Writing product descriptions is challenging, but it can also be a lot of fun.

Writing product descriptions is challenging, but it can also be a lot of fun.

Writing a description of a product seems like something that would be simple until you actually try to do it. According to the website Practical Ecommerce, descriptions must be unique, compelling, and informative to capture the attention of online shoppers. Uniqueness is also essential to avoid a Google penalty for copying descriptions for identical products from competitors or having little variance to your word choice for products in the same category.

The person reading a product description needs to see the value in it before even considering taking the next step and making a purchase. If it’s dull or doesn’t convey value, it only takes one click to look for the same merchandise somewhere else. In order to write product descriptions that convert to sales, you must know the product extremely well. It’s also essential for you to have a good understanding of the typical buyer you are trying to reach.

Who is Your Buyer?

Every product has an ideal target market, such as college-aged students or mid-level working professionals. When writing your product description, speak to this person directly and make liberal use of the word you. You can see a good example of this type of writing at the Shopify blog. The writer here nails it by describing an LED flashlight, which normally would be a rather ho-hum product, to outdoor adventure types in direct and descriptive language. This writer understood the ideal customer’s language and sense of humor enough to work it into the product description and generate sales.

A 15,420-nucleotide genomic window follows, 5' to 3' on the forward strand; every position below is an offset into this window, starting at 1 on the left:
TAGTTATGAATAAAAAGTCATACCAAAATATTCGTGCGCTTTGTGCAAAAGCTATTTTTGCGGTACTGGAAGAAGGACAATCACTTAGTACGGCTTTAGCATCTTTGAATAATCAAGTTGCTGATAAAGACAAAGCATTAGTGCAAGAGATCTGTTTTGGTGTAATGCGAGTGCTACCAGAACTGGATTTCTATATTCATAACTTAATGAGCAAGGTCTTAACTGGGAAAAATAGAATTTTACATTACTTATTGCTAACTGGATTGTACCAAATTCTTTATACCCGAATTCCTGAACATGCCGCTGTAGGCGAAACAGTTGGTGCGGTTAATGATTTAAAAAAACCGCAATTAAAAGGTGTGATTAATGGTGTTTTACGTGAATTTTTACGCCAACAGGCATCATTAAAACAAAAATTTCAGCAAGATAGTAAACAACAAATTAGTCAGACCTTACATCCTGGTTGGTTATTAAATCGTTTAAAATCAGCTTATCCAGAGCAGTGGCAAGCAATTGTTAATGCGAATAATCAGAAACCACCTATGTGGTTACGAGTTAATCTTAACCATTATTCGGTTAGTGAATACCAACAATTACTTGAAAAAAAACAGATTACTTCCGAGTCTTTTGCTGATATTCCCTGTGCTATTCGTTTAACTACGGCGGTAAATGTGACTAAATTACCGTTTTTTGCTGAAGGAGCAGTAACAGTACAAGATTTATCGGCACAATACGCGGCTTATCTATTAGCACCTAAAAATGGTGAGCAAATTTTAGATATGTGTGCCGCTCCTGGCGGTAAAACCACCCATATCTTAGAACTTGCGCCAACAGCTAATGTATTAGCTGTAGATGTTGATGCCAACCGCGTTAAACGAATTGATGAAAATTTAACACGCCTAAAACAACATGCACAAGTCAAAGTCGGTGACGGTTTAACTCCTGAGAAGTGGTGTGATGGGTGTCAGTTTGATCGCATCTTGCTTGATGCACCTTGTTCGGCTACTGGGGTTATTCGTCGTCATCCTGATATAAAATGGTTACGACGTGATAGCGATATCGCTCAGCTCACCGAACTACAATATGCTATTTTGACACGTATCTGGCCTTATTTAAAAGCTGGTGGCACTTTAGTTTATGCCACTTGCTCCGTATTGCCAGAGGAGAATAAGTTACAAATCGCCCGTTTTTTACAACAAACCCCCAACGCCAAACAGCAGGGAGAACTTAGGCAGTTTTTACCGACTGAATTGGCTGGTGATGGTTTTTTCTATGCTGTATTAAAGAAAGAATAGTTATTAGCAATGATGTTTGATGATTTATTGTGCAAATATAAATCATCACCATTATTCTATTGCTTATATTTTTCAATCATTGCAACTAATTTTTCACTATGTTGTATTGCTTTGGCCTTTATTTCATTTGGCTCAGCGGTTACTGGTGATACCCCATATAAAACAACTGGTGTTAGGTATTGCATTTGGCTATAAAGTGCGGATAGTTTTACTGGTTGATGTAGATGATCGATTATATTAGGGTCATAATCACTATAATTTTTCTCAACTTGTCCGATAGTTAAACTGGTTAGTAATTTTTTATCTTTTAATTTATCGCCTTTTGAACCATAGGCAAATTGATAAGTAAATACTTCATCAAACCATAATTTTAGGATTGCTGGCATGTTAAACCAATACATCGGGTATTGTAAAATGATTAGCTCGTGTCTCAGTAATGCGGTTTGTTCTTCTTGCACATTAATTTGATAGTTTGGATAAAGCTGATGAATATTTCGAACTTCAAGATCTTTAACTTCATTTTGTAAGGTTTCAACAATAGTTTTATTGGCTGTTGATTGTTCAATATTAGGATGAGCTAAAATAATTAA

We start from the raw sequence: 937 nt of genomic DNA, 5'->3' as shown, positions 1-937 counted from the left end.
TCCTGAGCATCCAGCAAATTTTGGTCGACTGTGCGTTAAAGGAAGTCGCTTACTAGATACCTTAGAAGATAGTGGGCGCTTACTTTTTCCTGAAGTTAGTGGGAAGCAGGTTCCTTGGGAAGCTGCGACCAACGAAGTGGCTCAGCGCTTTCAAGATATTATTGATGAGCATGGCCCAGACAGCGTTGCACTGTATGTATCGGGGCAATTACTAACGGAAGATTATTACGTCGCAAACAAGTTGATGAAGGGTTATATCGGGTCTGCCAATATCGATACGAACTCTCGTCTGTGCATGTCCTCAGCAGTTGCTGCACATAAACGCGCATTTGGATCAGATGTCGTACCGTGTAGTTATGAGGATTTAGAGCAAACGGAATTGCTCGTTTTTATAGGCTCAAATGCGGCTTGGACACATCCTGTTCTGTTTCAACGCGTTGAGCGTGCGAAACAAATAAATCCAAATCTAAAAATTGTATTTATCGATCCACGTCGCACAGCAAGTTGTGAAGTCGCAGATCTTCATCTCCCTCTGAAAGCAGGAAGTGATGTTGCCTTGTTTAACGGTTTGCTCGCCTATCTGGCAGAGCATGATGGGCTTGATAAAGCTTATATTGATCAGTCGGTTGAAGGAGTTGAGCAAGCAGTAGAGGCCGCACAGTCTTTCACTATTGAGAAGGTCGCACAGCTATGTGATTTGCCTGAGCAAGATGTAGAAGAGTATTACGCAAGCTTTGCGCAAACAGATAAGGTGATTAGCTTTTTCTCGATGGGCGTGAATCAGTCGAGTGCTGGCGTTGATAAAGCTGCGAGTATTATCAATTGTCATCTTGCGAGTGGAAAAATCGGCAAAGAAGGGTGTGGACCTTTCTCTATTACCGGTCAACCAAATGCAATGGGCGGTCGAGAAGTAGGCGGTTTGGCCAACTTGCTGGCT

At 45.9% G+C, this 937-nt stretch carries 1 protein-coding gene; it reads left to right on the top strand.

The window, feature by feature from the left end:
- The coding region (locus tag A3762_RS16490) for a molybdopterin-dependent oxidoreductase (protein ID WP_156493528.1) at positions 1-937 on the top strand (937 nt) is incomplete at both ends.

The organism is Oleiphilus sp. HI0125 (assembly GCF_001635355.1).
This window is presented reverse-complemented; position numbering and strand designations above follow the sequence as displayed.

Don’t Just Make a List of Product Features

Telling the potential buyer the features of a particular item may be factual, but it’s also boring and doesn’t answer what he or she really wants to know. People don’t care about features as much as they want to know how the product will solve a problem. In other words, they want to know what is in it for them. Will it make them feel more productive, happier, healthier, or more attractive in some way? If so, that is what you should highlight. As the Shopify blog so eloquently expresses, you’re not just selling a product. You’re actually selling an experience.

Avoid Filler Words and Making Unproven Claims

The old adage of show, don’t tell applies just as much to product descriptions as any other type of writing. Potential buyers know that any company can claim its products offer excellent quality, but that doesn’t really mean much to them. It’s best to avoid that type of language altogether and focus instead on the benefits and technical details of each individual feature. You want readers to decide for themselves that the product you’re describing offers excellent quality rather than asking them to take your word for it.

Allows the Reader to Imagine Owning the Product

When you’re writing online product descriptions, people can’t hold the item in their hands to decide if they want to buy it or not. It’s up to you as the copywriter to describe the item in such depth that the reader actually imagines himself or herself using it. Use sensory adjectives that allow the customer to see, touch, hear, smell, or even taste what you’re trying to sell. Once they get that mental image in their minds, they have made an emotional connection to the product. That is exactly what you want since more people make purchases based on emotion than any other single factor.

Incorporate Reviews Whenever Possible

Besides emotion, one of the other big factors that sway buying decisions is the opinions of others who have purchased the same product. Many online retailers allow customers to review products so future customers can understand their experience better. It’s also helpful to show other types of social proof of the popularity of your product. If it has been featured in a magazine or discussed on a social media site, be sure to take a screen shot of that and list it next to the product itself. This lends immediate credibility and helps to break through any remaining hesitation people have about buying the product for themselves.